Cleaning up

The following article first appeared as a leader in Flight International 26 February 2013.

It was a question about helicopters that flustered Indian defence minister AK Antony at the recent Aero India show. A journalist asked about the interminable competition for 197 reconnaissance and surveillance helicopters (RSH). “This is a question for the defence acquisition council,” said Antony brusquely. “The DAC will take a decision.” Next day, Air Chief Marshal NAK Browne brushed the same question off. “This is up to the DAC,” he said, quickly moving to the next question. A source close to the contest said these comments about the DAC “mean nothing”; Antony chairs the DAC.

While the competition between Eurocopter’s

AS550 C3 Fennec and Russia’s Kamov KA-226T

remains in limbo, Indian pilots fly obsolete Cheetahs and Cheetaks.

RSH delays are old hat. What did make headlines the week after the show was news that Finmeccanica head Giuseppe Orsi and Bruno Spagnolini, his counterpart at AgustaWestland, had been arrested in Italy for alleged corruption relating to India’s order of 12 VIP-configured AgustaWestland AW101s. Orsi headed Finmeccanica’s helicopter unit at the time of the 2010 deal.

The RSH and AW101 scandals are separate, but both are emblematic of India’s murky, tortuous acquisition process. Finmeccanica and AgustaWestland adamantly deny any improprieties; still, only days after the arrests New Delhi said it would cancel the AW101 deal, even though Italian investigators have yet to substantiate the allegations, and New Delhi has received three AW101s, which fills an important requirement.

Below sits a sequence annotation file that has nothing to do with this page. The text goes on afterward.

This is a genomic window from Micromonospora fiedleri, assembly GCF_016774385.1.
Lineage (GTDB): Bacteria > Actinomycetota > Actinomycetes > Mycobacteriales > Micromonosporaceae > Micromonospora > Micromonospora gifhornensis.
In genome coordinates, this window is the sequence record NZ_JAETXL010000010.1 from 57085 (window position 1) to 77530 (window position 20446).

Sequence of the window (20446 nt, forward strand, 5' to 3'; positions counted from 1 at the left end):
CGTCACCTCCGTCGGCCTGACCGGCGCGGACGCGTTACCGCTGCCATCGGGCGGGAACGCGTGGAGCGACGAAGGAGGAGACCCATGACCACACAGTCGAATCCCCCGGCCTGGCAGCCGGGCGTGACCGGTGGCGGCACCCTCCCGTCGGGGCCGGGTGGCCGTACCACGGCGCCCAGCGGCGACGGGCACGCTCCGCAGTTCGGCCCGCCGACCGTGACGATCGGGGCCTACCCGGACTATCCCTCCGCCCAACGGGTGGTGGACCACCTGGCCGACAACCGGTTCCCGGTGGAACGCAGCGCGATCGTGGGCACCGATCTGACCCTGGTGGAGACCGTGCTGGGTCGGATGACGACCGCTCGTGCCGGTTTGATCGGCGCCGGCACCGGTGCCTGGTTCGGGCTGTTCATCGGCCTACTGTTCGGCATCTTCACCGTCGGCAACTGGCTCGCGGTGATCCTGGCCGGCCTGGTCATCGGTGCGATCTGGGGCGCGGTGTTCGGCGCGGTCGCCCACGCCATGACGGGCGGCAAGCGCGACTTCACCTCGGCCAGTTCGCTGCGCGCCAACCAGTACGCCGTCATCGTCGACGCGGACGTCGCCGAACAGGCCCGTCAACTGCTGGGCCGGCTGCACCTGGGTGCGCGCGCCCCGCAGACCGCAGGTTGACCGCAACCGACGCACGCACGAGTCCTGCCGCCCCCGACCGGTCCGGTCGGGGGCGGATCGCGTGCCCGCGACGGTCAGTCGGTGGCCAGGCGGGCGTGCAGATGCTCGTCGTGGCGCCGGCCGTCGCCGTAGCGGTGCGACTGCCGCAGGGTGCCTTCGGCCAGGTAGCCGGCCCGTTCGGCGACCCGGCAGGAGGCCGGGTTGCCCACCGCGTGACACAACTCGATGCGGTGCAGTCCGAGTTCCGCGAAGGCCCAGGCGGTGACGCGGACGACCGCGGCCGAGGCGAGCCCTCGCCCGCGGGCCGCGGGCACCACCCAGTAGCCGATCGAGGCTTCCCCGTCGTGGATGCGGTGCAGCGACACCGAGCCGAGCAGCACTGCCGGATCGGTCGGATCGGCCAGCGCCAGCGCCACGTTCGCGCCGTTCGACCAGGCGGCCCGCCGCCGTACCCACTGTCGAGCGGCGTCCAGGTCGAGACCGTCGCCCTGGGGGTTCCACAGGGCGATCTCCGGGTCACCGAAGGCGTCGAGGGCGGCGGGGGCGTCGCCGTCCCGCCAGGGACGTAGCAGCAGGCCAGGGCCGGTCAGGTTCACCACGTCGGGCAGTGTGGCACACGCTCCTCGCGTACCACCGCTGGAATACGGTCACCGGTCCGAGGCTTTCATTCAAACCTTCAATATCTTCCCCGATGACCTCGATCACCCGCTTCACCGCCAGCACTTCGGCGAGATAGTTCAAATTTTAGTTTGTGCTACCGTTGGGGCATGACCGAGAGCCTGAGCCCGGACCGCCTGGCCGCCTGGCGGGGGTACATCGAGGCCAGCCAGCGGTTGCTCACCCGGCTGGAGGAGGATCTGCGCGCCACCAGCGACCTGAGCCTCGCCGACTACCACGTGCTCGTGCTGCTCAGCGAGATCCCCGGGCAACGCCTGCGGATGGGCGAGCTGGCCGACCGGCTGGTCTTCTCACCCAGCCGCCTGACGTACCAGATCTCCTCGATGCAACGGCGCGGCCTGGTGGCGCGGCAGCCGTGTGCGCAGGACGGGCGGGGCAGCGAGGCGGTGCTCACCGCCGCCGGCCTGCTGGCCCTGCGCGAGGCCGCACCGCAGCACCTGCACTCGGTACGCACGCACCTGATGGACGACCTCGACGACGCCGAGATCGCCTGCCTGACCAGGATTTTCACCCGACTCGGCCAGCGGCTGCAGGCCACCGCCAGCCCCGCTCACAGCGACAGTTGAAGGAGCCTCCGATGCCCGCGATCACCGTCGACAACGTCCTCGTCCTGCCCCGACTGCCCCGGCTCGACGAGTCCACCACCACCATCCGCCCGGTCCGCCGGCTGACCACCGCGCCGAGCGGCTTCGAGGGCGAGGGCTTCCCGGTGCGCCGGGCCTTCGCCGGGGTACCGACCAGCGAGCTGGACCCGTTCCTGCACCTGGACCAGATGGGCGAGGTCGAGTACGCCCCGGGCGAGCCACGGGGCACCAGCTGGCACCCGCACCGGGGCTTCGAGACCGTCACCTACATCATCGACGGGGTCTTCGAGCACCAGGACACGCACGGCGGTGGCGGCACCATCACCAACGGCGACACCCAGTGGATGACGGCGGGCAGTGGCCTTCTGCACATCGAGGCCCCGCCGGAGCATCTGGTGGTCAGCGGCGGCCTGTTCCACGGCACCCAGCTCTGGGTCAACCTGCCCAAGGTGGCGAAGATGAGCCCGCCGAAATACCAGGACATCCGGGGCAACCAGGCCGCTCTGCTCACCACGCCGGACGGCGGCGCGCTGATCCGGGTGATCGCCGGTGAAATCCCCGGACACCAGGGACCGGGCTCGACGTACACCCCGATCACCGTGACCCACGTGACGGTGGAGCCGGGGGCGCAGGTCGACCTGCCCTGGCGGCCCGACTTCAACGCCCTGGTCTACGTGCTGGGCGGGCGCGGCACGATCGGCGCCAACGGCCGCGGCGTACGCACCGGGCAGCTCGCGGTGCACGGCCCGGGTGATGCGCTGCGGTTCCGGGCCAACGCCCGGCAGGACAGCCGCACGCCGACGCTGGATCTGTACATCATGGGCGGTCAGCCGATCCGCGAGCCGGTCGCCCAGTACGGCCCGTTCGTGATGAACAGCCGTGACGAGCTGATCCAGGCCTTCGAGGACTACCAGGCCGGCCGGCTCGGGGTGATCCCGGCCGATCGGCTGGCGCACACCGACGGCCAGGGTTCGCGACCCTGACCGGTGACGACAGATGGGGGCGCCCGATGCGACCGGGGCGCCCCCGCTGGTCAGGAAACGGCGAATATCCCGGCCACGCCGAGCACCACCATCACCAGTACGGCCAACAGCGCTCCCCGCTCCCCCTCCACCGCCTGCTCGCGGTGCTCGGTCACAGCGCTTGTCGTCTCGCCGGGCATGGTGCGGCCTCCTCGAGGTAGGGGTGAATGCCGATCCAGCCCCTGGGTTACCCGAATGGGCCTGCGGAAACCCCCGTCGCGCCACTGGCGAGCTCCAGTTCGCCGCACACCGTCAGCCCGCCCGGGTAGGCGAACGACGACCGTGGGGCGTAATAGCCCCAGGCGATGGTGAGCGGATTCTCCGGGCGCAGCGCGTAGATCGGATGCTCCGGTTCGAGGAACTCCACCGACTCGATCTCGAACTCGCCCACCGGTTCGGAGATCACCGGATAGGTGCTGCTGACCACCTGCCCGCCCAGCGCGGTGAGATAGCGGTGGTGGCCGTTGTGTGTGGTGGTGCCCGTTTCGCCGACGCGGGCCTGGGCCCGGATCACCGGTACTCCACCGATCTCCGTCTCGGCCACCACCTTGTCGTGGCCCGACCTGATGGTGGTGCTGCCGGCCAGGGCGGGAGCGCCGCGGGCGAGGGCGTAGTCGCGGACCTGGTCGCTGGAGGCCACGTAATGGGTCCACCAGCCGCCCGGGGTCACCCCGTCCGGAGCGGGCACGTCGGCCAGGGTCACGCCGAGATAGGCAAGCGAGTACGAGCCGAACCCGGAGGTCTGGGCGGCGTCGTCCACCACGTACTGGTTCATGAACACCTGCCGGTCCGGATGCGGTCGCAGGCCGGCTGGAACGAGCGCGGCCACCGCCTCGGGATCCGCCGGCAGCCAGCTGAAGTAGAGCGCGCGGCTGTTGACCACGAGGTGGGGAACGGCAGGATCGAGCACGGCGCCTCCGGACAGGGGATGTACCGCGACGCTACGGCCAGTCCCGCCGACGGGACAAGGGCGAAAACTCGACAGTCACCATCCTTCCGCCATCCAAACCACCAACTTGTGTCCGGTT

The need for the RSH is even more pressing. At New Delhi’s Defexpo show in 2012, Eurocopter chief Lutz Bertling could barely disguise his impatience with the RSH deal. His plea for a speedy resolution was ignored.

In fact, the AS550 C3 won a previous iteration of the $600 million requirement in 2006 – only to see this overturned in late 2007 after India’s Central Vigilance Commission agreed there were “irregularities” in the deal. Eurocopter insisted the competition had been pursued with the “utmost transparency and professionalism”.

The RSH and AW101 travesties are far from unique. Competitions for tankers, fighters and trainers have had their share of delays, controversies, and re-tenders.

Aside from endangering the lives of young pilots, old aircraft are expensive to maintain. Moreover, bungled acquisitions will compromise national security.

India’s leadership must make the hard choice to clean up defence acquisitions.


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